There are three issues here.
First, when you have a clause that describes some one or something in a sentence, it may or may not be set off with commas. That is -- and let me simplify the sentence to make my point -- you can say, "The pirates who attacked the tanker had help", or you could say, "The pirates, who attacked the tanker, had help." The difference is that with commas it is called a "non-restrictive clause", meaning that it tells us something about the noun being modified, but does not narrow its meaning. Without commas, it is a "restrictive clause", meaning that these words are necessary to understand who or what is being referred to. In this example, if we say, "The pirates who attacked the tanker ...", "who attacked the tanker" tells us which pirates we mean. If we said, "The pirates, who attacked the tanker, ..." then we would have to have already established in context what pirates we are talking about, and now we are just telling you something additional about them.
For example, consider: "A group of pirates set out in a boat while onlookers watched from the beach. Then men who attacked the tanker wore red shirts." In this case we need to say "who attacked the tanker" to distinguish the pirates from the onlookers. Otherwise it would not be clear whether it was the pirates or the onlookers who wore red shirts. On the other hand: "The pirates boarded a boat and set out to sea. They were dangerous killers who had committed many acts of violence. The men, who attacked a tanker last month, ..." Now we are only talking about one group of men, so we don't need to identify them. saying they attacked a tanker is just supplying additional information.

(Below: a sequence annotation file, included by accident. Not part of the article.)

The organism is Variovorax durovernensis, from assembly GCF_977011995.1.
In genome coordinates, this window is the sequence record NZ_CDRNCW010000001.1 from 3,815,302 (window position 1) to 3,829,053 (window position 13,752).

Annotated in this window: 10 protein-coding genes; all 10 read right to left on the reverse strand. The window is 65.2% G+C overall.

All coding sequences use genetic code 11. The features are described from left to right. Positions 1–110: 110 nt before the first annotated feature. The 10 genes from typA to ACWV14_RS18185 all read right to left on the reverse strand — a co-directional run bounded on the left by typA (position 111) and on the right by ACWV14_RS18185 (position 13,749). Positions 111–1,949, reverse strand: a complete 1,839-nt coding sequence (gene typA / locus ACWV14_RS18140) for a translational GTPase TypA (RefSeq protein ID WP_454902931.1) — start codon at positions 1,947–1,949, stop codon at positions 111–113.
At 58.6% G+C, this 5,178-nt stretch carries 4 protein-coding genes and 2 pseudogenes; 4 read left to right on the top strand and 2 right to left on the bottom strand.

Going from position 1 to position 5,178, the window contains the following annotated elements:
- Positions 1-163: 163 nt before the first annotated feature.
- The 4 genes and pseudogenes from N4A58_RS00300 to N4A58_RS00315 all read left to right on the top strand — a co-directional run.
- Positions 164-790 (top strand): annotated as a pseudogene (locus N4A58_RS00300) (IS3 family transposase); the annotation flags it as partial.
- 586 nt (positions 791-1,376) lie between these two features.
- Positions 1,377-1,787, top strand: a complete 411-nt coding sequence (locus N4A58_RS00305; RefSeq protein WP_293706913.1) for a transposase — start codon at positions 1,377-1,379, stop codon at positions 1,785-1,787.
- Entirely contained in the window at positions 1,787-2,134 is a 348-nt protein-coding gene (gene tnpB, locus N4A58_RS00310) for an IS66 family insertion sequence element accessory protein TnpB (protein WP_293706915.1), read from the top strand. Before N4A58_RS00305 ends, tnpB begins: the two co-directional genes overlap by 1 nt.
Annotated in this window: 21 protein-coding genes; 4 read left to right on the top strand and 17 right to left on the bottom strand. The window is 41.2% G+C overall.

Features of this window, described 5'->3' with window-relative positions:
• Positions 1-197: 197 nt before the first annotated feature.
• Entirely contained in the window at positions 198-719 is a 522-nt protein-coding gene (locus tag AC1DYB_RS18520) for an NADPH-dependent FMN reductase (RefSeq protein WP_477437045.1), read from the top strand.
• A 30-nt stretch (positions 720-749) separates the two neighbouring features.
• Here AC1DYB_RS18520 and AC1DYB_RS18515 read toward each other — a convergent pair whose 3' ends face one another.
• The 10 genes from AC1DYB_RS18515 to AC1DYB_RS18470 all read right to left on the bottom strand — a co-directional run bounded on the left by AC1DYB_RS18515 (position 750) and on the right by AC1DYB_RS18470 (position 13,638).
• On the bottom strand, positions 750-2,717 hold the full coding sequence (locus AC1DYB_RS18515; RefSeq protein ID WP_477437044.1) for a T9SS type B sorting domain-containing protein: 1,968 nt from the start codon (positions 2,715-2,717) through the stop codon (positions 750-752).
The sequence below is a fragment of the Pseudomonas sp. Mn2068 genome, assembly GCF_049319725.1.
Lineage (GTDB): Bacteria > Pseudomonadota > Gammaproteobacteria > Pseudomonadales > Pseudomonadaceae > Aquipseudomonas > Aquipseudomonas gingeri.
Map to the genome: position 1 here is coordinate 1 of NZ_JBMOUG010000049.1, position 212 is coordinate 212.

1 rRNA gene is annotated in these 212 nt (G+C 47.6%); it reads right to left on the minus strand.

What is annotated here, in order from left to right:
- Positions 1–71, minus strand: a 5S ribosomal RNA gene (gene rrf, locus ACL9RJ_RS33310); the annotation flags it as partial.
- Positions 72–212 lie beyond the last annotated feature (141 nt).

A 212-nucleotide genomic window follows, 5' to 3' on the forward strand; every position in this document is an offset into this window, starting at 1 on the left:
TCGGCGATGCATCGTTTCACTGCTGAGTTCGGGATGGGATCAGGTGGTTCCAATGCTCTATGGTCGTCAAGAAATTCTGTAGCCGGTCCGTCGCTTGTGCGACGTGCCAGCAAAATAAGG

Second, in very long sentences like this writers sometimes add a comma more to give the reader a chance to catch his breath than for any truly grammatical function. I think that's the case in your example. I'd say that's wrong as the comma does not serve a defined purpose and introduces an essentially random break into the sentence. Others would disagree.
Third, using a semi-colon here would be flatly wrong. A semi-colon can be used in two ways:
(a) To combine two independent clauses. That is, to basically cram two sentences together without using a conjunction. Example: "I ran to the door. Mary was there." Two sentences. "I ran to the door and Mary was there." Two sentences combined into one with a conjunction. "I ran to the door; Mary was there." Two sentences combined into one with a semi-colon.
(b) When giving a list where elements within the list have sub-elements, especially if those sub-elements are separated by commas. Say you were listing the colors of flags you saw. One flag is red, white, and blue. Another is solid green. A third is black, white, and read. If you wrote, "The flags were red, white, and blue, green and black, white and red", a reader could easily be confused where one set of colors begins and another ends. Was there a flag that was green and black and another that was white and red? Or maybe one was blue, green, and black. But if you write, "The flags were red, white, and blue; green; and black, white, and red," then the meaning should be clear.